AMS extends election period to avoid violating BC law

This year’s student election period has been lengthened after it was revealed that Senate and Board of Governors (BoG) elections have been violating provincial law for several years.

In early February, UBC’s Elections Officer, Stephanie Oldford, received a tip from a student senator that the election schedule for student senators and governors violated the University Act, the law governing how BC universities are operated and governed.

The act specifies candidates must hand in their nomination papers “at least 4 weeks before the date of the election.”

But this year, student senator and BoG elections were open until February 15, leaving only three weeks before the voting period was scheduled to end.

AMS elections have operated on this timeline for several years without knowing they were violating the bylaw.

On February 13, shortly after Oldford received the tip, the AMS extended the elections period an extra week to comply with the law.

The voting period was originally slated for March 4 to March 8 but will now run from March 11 to March 15.

The act’s elections standards do not apply to the election of AMS executives because the AMS operates independently from the university, but they do regulate the election of students-at-large in the UBC Senate and Board of Governors.

The AMS elections committee opted to push the voting period for all its races back a week to accommodate the Senate and Board elections and avoid holding two separate voting periods.

On February 19, AMS Council was forced to hold held an emergency meeting to change the election schedule.

“I’m compelled to follow the AMS electoral code of procedure and I'm compelled to follow the University Act,” said Halla Bertrand, the AMS’s Elections Administrator.

The violation was first discovered by student BoG and Senate member Jakob Gattinger, who immediately notified Oldford.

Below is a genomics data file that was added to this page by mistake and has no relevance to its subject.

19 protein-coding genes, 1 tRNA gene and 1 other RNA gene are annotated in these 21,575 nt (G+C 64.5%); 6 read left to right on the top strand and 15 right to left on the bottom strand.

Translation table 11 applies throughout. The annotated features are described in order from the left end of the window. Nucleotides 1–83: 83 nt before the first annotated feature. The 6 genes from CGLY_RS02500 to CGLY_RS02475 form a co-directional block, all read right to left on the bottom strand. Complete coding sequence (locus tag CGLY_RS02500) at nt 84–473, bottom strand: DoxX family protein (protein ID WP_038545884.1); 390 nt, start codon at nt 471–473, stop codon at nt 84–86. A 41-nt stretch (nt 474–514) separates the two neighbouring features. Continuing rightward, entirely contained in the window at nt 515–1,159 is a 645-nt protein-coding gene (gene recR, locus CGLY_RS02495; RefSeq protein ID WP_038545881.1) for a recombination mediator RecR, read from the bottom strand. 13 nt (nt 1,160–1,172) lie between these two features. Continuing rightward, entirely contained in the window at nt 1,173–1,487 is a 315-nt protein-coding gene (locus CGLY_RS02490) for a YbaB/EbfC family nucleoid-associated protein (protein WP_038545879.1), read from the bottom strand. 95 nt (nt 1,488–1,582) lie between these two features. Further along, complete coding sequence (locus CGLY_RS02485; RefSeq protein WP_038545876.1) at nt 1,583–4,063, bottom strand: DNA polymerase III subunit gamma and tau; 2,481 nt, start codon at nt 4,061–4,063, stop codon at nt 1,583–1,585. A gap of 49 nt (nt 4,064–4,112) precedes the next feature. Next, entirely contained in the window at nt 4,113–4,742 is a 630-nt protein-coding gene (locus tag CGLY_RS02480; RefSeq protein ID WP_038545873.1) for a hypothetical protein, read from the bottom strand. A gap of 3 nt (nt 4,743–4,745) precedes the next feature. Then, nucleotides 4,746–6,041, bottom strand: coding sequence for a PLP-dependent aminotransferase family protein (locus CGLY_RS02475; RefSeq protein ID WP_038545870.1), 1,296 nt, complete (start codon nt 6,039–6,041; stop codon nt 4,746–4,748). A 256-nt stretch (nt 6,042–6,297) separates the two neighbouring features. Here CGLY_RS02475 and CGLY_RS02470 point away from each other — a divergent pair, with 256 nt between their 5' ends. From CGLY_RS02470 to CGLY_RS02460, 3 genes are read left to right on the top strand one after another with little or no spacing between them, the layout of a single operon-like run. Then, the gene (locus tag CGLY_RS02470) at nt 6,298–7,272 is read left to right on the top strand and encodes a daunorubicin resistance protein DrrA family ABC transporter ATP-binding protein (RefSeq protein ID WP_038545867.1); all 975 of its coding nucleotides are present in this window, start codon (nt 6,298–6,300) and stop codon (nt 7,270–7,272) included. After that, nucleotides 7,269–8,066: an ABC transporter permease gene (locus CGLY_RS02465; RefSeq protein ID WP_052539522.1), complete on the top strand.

“The registrar [of the Senate and Board] delegates the election to the AMS with the idea basically that we’ll get higher turnout, which is true,” explained Jakob Gattinger, “but it hasn't been done properly, is the problem.”

So what?

It may seem like a minor infringement requiring an easy solution. But Bertrand noted that the voting period delay will have negative consequences for candidates who have to continue to campaign while juggling academics and other commitments.

“There's some concern from candidates about the pressure that a longer campaign period will have on their academic lives and how they're able to run a solid campaign for an extended period of time,” said Bertrand.

However, she believes the longer campaign period will be better for voter turnout and engagement.

“In my opinion, I can only see benefits [for constituents],” said Bertrand, “It only gives voters more time to get to know the campaigns of their candidates ... [and] consider what all the candidates bring to the table.”

“I would say from my experience doing the elections through webvote, that definitely having a longer period [causes] a higher turnout,” said Oldford, who runs all elections for the Senate, Board of Governors and other elected positions at UBC.

Bertrand and the AMS elections committee will use the extra week to plan social events that will provide a more intimate setting for students to get to know their prospective representatives.

“It’s important to us to provide opportunities for candidates to speak with constituents in a relaxed way,” said Bertrand.

So far, the elections committee has tentatively planned five events, including “Coffee with Commuters,” where candidates will offer coffee to passing students to spur conversation, and a gathering in the Hatch Art Gallery.